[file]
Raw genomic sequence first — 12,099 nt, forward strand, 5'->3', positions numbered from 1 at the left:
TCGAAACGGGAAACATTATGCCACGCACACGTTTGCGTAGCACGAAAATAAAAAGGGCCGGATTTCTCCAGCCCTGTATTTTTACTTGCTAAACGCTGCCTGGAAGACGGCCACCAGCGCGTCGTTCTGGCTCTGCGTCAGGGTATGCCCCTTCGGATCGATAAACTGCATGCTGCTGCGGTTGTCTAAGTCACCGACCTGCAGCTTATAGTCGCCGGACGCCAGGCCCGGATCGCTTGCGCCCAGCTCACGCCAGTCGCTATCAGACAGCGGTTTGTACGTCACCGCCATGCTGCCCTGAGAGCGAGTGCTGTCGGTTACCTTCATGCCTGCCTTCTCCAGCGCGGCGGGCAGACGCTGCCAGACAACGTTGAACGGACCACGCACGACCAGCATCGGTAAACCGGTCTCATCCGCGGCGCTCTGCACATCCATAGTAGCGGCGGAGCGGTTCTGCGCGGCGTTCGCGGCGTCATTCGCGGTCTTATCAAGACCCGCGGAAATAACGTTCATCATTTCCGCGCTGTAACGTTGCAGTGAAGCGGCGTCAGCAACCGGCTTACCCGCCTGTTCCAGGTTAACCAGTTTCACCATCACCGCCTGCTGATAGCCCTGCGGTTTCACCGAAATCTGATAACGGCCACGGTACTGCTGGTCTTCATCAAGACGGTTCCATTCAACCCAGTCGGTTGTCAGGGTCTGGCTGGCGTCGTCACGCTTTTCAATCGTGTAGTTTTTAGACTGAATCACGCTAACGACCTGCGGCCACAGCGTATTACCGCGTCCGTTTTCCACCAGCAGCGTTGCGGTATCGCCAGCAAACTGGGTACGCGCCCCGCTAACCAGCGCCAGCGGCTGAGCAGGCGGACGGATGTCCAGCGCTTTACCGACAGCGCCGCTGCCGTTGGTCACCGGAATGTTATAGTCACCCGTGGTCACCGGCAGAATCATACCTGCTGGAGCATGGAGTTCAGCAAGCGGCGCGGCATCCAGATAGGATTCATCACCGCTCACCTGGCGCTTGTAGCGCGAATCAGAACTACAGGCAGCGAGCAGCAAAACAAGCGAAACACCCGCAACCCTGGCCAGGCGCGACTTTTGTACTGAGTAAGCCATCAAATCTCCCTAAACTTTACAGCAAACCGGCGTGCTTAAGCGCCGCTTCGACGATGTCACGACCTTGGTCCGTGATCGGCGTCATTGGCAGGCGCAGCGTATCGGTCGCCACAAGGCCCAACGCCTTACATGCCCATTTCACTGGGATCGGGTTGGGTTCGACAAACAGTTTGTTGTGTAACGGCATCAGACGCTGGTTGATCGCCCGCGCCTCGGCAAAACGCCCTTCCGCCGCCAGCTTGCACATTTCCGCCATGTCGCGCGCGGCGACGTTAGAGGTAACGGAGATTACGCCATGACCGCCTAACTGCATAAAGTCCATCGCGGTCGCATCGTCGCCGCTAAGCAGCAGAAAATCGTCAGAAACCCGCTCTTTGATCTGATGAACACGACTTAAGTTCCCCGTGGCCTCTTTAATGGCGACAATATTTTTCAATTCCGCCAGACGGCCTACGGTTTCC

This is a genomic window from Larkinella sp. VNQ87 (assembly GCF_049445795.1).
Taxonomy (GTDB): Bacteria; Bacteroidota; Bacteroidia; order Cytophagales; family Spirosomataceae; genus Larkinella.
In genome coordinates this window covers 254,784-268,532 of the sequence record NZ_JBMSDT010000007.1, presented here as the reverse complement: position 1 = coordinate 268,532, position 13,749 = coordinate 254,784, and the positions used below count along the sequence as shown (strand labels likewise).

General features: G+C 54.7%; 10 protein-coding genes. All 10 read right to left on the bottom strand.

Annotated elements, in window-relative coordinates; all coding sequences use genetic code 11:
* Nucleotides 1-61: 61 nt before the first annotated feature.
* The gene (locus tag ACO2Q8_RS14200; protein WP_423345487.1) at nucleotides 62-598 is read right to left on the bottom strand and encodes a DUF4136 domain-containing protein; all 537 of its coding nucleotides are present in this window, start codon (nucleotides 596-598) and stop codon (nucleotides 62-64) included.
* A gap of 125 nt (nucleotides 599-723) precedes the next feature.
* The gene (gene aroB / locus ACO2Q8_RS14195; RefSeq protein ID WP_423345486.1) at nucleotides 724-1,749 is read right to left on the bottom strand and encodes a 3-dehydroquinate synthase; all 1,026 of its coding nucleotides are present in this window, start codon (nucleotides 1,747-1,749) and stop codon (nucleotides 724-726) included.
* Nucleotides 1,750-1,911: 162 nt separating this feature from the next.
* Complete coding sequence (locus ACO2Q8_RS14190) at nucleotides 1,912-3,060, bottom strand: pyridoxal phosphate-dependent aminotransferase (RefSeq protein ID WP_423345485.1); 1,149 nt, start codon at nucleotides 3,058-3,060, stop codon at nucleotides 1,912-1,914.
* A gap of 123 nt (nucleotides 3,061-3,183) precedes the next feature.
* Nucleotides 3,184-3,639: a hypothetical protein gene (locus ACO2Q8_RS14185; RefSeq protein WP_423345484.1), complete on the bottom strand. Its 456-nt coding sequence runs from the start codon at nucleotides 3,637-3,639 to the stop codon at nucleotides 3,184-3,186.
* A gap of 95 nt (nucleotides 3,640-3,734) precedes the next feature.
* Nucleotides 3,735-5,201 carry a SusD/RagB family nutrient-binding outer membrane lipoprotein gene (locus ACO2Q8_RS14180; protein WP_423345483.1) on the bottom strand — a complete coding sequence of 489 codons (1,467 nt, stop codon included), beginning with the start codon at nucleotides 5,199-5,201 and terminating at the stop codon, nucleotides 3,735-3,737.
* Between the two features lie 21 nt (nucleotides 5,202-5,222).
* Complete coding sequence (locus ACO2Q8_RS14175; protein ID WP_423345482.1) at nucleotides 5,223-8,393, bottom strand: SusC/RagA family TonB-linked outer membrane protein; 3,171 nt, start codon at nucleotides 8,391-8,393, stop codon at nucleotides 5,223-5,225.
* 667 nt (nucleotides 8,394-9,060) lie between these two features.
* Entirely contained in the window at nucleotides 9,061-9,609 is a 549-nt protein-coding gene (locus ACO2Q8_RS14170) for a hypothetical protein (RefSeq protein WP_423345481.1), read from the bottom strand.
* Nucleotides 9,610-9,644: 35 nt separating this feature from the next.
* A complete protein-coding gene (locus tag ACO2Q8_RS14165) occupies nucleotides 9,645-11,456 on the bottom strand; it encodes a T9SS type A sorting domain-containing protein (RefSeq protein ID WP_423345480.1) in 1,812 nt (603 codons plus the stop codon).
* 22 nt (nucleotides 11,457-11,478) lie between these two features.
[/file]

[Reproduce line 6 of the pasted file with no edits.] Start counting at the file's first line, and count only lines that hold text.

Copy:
General features: G+C 54.7%; 10 protein-coding genes. All 10 read right to left on the bottom strand.